Now, I’ve heard some authors argue that PAN eligibility and Rita eligibility have nothing to do one another, and rightly so. After all, I’m a PAN member now, but my print book isn’t eligible for the 2008 Rita because it doesn’t come out until May of 2009. It would be ridiculous for me to bellyache that I can’t enter because my book’s not out yet.
Notwithstanding the accuracy of that observation, the fact remains that what’s getting up people’s noses here less to do with the Rita than with what it means to be “published.” Authors who have been offered a contract for publication by a non-vanity, non-subsidy publisher want (by and large; I imagine there are exceptions) to be considered published by the professional organization to which they belong–and they want that regardless of how long the manuscript is, how much money they’ve earned from its publication, or what format(s) it was released in.
The current system for PAN eligibility is, IMO, both unnecessarily invasive and unfairly restrictive. To join, authors must submit proof of their earnings (in the form of either royalties or an advance or a combination of the two) on a single published work over a period of 18 months. RWA’s argument in favor of the earnings clause is twofold:
1) It establishes the notion that money should flow from the publisher to the author, not the other way around.
2) RWA wants to support the idea of professional writers; that is, writers who earn a decent income from their work.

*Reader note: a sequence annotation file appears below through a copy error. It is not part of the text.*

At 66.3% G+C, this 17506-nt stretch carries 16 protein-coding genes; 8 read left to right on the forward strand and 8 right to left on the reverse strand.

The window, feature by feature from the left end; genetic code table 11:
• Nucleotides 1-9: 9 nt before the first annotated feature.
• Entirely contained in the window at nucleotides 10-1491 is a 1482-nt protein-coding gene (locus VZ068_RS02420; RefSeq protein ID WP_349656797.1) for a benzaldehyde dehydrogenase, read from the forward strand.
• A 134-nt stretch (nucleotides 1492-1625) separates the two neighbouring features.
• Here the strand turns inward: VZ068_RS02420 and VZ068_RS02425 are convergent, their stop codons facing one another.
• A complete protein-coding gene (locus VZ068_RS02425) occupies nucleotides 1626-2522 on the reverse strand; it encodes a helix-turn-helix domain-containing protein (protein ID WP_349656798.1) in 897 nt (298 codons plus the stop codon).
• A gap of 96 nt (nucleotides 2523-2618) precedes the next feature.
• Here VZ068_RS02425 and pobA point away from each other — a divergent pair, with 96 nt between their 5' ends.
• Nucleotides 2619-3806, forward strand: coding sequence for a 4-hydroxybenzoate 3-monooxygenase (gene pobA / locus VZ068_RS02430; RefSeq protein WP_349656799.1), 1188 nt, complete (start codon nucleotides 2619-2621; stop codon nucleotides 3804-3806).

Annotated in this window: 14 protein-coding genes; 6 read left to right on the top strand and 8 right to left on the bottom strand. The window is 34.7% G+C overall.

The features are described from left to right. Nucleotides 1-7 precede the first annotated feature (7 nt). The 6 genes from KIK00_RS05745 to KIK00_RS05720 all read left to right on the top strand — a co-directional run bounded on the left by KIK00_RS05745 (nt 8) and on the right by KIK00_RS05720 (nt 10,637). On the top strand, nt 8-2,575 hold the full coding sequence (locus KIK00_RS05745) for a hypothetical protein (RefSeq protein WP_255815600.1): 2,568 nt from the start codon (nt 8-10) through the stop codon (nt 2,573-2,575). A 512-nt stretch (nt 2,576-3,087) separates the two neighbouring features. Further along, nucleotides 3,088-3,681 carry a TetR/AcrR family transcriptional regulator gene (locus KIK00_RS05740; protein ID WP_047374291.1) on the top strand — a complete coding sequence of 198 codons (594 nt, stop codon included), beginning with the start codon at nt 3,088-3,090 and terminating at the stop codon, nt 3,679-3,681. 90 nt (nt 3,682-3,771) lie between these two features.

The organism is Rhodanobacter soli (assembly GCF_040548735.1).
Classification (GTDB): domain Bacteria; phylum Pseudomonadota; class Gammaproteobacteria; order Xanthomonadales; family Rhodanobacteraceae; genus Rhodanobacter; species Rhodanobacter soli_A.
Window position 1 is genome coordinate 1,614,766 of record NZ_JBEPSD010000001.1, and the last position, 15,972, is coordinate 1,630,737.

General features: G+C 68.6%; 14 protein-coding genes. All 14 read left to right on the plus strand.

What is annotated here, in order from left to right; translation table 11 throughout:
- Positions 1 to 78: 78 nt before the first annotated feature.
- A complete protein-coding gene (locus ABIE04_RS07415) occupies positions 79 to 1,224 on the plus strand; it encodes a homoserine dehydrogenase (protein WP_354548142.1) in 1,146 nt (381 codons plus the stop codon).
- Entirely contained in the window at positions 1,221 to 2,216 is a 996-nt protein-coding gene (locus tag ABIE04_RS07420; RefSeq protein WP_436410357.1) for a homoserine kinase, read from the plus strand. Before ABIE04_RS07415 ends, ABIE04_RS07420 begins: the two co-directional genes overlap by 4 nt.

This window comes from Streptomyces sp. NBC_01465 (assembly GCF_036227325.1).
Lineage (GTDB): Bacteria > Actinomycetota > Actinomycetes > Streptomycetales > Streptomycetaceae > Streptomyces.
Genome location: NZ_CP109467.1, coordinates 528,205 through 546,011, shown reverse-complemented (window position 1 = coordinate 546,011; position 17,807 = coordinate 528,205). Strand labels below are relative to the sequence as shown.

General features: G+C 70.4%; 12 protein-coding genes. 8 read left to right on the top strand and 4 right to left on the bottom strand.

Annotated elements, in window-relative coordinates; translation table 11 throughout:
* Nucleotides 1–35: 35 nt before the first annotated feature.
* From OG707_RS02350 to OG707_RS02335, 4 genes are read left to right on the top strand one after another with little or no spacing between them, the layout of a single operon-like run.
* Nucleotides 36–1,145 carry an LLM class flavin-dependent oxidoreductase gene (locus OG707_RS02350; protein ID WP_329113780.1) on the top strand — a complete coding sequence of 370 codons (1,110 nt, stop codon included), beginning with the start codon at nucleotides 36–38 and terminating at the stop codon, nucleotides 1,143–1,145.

I think those are both worthy goals. The problem is that the non-vanity, non-subsidy clause already makes #1 clear. And as for #2–the percentage of published authors who earn sufficient income from their writing to do it as a full-time job is very, very small. It’s greater than zero, but my understand is that the majority of published authors either have a wage-earning spouse/partner or work a day job in addition to writing. Writing has never been a “get rich quick” scheme, and it never will be.
Furthermore, requiring that authors earn a minimum of $1,000 on a single work to be treated as published ignores and excludes many epublished authors who actually are making a living from their writing. These authors have multiple books, none of which individually breaks the $1,000 threshhold but which, together, easily provide $10,000 or more in income each year. These authors are, IMO, as “professional” and “published” as an author who has received a $10,000 advance on a two-book contract from a NY house, yet they are excluded from being treated as such by the very organization that claims to represent their interests!
In the end, it isn’t about whether or not an author can enter the Rita; it’s about receiving a modicum of respect for what you’ve accomplished. Published ought to mean “published.” And I am radical enough to think that a short story writer is just as published as a novella or novel writer. Brokeback Mountain is a short story–does anyone really think it’s less worthy of recognition as a “published” work because it’s less than 20,000 words long?
I honestly believe that resolving the issue of what constitutes a “published author” would go a long, long way to resolving the internecine battles within RWA over the Rita. Granted, it won’t make the “print” vs. “ebook” problem go away, but that is going to go away in the next twenty years or so, regardless of what RWA does. Because print is on the way out as the primary method of distribution for books; ebooks are the future.
But that’s another post!